Christine Toy Johnson

Becoming a Role Model for Asian-Americans: Interview with Broadway actress Christine Toy Johnson

by Julien Touafek

Broadway actress Christine Toy Johnson has become the role model she never had growing up as an Asian-American aspiring towards a career in the performing arts. Born and bred in the suburbs of New York City, Christine was a performer from an early age. She began modeling when she was four for national campaigns such as Buster Brown, Life Cereal and Scotchguard. She got her Equity card the summer she graduated from high school, playing “Liat” in a production of SOUTH PACIFIC, later attending the University of Southern California School of Music for Vocal Performance, graduating from Sarah Lawrence College and much later the Screenwriting Program at NYU. She has appeared extensively on stage, in film and television. Broadway, National Tour and Off-Broadway credits include the revivals of THE MUSIC MAN (“Ethel Toffelmier”), GREASE (“Patty”), FLOWER DRUM SONG (“Rita Liang”), MERRILY WE ROLL ALONG (cast album), PACIFIC OVERTURES, and CATS (“Sillabub”). Nearly 100 film and television credits include 666 PARK AVENUE, 30 ROCK, UGLY BETTY, LAW AND ORDERS: SVU, and AS THE WORLD TURNS. An avid anti-discrimination advocate, her recent awards include: placing as a semifinalist for the Ford Foundations “Leadership for a Changing World” Award in 2001, the 2012 Wai Look Award for Outstanding Service in the Arts, in 2010 the Japanese-American Citizen’s League award for “exemplary dedication and leadership”, and in 2013 the Rosetta Lenoire Award for “outstanding contributions to diversity in the arts” from Actors’ Equity Association. She is on the board of the Tony Award honored Alliance for Inclusion in the Arts, serves as a nationally elected Councilor of Actors’ Equity and is co-chair of their Equal Employment Opportunity Committee. Also an award-winning screenwriter, she has written 11 plays and a collection of her written work was included in the Library of Congress Asian Pacific American Performing Arts Collection in 2010. Her award-winning documentary film, TRANSCENDING THE WAT MISAKA STORY, has been recognized internationally at film festivals, in the media (including the New York Times, Sports Illustrated, and the International Herald Tribune), and by President Obama himself. She talked about her path as an artist, her work as an advocate for equality, and the remarkable stories that have shaped her career.

Julien Touafek: With all your involvements in various advocacy groups (Actor’ Equity, Alliance for Inclusion in the Arts, etc.), at what point in your career did you decide to be involved in advocating for Asian-Americans and bridging this gap that you identified?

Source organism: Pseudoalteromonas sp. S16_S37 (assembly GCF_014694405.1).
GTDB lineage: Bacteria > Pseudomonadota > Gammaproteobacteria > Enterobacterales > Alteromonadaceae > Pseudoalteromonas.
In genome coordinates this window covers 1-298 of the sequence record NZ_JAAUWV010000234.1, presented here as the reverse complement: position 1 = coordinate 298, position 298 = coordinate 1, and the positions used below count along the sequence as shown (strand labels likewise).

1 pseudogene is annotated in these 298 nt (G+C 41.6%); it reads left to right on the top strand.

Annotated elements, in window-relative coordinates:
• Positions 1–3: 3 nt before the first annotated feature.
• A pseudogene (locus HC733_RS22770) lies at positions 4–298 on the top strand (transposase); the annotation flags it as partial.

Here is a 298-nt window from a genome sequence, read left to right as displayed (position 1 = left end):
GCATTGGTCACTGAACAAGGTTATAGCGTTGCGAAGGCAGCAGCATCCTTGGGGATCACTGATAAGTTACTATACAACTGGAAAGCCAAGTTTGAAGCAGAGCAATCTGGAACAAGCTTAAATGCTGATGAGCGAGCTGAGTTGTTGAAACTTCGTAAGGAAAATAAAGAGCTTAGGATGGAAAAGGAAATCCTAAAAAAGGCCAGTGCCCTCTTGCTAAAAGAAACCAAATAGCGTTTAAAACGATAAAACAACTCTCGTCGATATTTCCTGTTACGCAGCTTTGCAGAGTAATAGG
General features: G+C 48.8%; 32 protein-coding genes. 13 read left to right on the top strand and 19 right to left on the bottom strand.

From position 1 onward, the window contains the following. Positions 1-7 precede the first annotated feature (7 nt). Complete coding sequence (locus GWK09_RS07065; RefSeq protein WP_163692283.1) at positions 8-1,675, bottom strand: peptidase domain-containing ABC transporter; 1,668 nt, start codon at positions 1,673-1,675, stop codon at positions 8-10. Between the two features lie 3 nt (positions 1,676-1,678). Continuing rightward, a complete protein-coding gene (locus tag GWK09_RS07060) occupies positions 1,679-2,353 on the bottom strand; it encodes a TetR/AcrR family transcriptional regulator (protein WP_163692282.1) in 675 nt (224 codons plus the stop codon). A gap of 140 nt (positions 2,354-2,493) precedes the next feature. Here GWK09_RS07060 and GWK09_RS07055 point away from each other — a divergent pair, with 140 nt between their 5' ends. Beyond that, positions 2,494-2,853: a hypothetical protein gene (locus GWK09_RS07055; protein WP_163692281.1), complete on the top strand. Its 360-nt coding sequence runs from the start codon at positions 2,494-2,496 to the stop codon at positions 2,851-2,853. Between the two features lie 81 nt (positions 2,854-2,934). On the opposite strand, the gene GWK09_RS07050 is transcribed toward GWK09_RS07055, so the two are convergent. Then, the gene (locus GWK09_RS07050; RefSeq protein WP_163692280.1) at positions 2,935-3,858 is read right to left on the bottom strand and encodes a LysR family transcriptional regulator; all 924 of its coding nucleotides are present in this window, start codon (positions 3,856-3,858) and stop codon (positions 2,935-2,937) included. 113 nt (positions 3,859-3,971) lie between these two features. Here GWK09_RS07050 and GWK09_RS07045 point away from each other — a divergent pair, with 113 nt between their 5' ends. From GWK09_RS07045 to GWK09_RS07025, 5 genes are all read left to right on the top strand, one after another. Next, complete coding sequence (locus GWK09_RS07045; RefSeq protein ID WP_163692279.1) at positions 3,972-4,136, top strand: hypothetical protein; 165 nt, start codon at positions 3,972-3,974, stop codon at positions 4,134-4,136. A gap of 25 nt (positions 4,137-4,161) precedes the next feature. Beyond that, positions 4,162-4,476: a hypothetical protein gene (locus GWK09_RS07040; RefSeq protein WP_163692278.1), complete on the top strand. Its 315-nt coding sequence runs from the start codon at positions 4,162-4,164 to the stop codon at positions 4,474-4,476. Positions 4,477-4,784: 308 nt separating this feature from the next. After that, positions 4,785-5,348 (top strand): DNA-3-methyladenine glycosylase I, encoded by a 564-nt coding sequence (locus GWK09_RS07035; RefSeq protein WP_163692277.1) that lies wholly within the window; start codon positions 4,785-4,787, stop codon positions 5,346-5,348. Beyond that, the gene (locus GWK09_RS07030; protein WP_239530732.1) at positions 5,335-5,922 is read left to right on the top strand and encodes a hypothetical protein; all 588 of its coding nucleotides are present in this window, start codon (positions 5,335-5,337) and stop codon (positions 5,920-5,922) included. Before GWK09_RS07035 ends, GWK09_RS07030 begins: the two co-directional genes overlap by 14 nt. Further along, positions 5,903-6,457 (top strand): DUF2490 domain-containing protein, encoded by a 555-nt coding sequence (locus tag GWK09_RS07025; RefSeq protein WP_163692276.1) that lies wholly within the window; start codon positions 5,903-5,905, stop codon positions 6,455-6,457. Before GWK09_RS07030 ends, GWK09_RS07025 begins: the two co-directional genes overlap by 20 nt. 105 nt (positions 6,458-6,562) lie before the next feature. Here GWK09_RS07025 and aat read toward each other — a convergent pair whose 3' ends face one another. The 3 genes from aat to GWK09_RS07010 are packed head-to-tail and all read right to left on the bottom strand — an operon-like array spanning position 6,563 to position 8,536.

Christine Toy Johnson: You know, it sort of evolved because I started working as a very young person. What’s interesting to me when I reflect about it as that I grew up in the suburbs of Manhattan going to Broadway shows, and never wanted to do anything but be in a Broadway show. I was a child model. I started doing shows in Kindergarten. I did shows for my parents’ guests. And then started doing community theatre and then professional work when I was still in high school. And when I reflect upon it I kind of don’t know how I thought it was possible because there really weren’t a lot of Asian-American role models. But it didn’t seem to enter my mind. So I kept studying, and I was a dancer, I always just kept dreaming of being in a Broadway show. And then when I got out of college and started working in earnest to make a living, I started seeing right away that I wasn’t fitting the stereotypes. But it still didn’t really hit me until I started breaking the stereotypes. There was a lot talk at the time, which would have been 1990, about the “Miss Saigon” production when they hired Jonathan Pryce to play the engineer and he, basically, wore yellow face in the London production, and that was a very big turning point for the Asian-American community about authenticity; Asian-American people playing Asian-American roles in the theatre which was a very big controversy. And, I recall, when they were bringing Jonathan Pryce over from London to do the show in New York, Actors’ Equity at first refused the rights to bring him in. And so he canceled the production. Whether it was a bluff or not, who knows. Anyway, they worked it out. Jonathan Pryce came over, won a TONY award, but it still was a very big deal. And it ran for ten years. But ever since then, every engineer after that